Can Drain Cleaner Damage Pipes?
Thinking about using drain cleaner to attack a clog in your home? Turning to an over-the-counter chemical shouldn’t always be your first move — nor is it ever the best move. To break up certain types of clogs, a drain cleaning product employs elements that generate a chemical reaction, essentially creating heat and movement inside the pipes to dislodge or eat away at clogs. The problem with these products, however, is that they don’t help homeowners know the cause of the clog.
Put drain cleaner to use on a serious blockage in the depths of your plumbing, and you’ll think that you’ve solved the problem. What you’ve really done, however, is delayed the inevitable — a more costly, messier plumbing fix.
No one faults you for wanting to use drain cleaner. It seems like a cheap, simple fix, and using it gives you the feeling of accomplishment. Blockage problem solved!
Or is it?
In the long run, turning to the liquid product to fix a clog can lead to bigger problems down the road and drain cleaner can damage pipes.
The Solution Damages Your Toilet
Pour it into the toilet bowl, and the product just sits there. Because toilets are full of water and slow-draining, the caustic liquid clog-buster starts to damage the bowl. The solution generates heat, which can cause the bowl to crack. Worse, the chemical reaction that occurs under water can lead to an explosion. Either way, these two outcomes are much more costly than one service call to a plumber. If you call a plumber first, he will use a drain snake to get to the clog — wherever it may be — and safely clear out the pipes.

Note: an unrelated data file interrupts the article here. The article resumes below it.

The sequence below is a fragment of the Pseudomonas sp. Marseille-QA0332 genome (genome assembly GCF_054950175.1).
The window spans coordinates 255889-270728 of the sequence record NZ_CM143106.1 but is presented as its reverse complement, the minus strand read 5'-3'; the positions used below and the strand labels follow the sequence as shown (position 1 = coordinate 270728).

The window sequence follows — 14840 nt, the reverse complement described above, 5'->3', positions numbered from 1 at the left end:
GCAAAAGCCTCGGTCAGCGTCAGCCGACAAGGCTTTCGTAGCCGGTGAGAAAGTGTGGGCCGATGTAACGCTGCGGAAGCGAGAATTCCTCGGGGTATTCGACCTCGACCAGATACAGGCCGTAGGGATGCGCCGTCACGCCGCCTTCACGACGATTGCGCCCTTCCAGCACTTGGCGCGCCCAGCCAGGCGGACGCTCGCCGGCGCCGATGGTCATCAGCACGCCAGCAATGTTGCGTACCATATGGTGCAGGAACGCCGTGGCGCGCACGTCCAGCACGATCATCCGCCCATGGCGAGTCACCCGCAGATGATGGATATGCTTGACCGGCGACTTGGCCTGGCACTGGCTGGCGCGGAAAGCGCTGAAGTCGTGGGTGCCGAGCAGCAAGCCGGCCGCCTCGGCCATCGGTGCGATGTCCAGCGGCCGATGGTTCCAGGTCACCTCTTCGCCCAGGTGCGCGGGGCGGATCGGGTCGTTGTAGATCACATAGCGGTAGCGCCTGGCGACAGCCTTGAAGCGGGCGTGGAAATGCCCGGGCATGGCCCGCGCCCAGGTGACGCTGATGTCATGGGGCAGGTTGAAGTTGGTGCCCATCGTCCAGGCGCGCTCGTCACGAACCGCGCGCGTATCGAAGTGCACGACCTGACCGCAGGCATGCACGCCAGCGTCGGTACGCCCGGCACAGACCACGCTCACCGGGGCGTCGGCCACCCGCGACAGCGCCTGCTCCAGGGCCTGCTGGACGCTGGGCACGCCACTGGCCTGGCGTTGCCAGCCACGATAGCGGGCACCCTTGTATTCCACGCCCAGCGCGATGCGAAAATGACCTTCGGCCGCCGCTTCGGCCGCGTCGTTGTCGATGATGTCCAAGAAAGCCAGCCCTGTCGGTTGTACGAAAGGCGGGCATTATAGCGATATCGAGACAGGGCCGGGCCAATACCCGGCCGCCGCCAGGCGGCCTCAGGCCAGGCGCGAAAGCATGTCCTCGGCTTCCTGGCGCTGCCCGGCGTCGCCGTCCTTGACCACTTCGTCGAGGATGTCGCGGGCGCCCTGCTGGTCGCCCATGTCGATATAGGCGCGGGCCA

Drain Cleaner Can Damage Your Pipes
Drain cleaner is caustic, meaning it will eat away at your pipes — even the tougher types. If your home employs plastic pipes, use the solution sparingly, if at all. It can even eat away at metal pipes. Use the solution once to break up a clog, and you could be safe. Use it repeatedly, however, and you’re asking for trouble. Most pipe materials can’t withstand repeated use of the chemicals.
When Should You Use It?
In general, homeowners should avoid using the product repeatedly for any reason. Use it at your own risk, but you’ll stay on the safe side if you use it to break up a suspected hair ball clogging a shower or sink drain, or you suspect soap buildup has clogged a pipe. If you take good care of your plumbing, however, and avoid putting grease and food scraps down the drains, a clog is likely a sign of a more serious problem. Get help from a pro with the right tools to identify and reach clogs, and the experience to know when you’ve got a serious problem on your hands.
Drain cleaner isn’t your friend. It’s a foe. Unless you have a plumber’s expertise, it’s best not to mess with DIY remedies. Instead, contact a professional to identify the root cause of the blockage, and you’ll rest assured that you won’t meet a serious plumbing problem head on down the road.
For more information about plumbing problems or clearing blockages, contact Reliable Heating & Air today!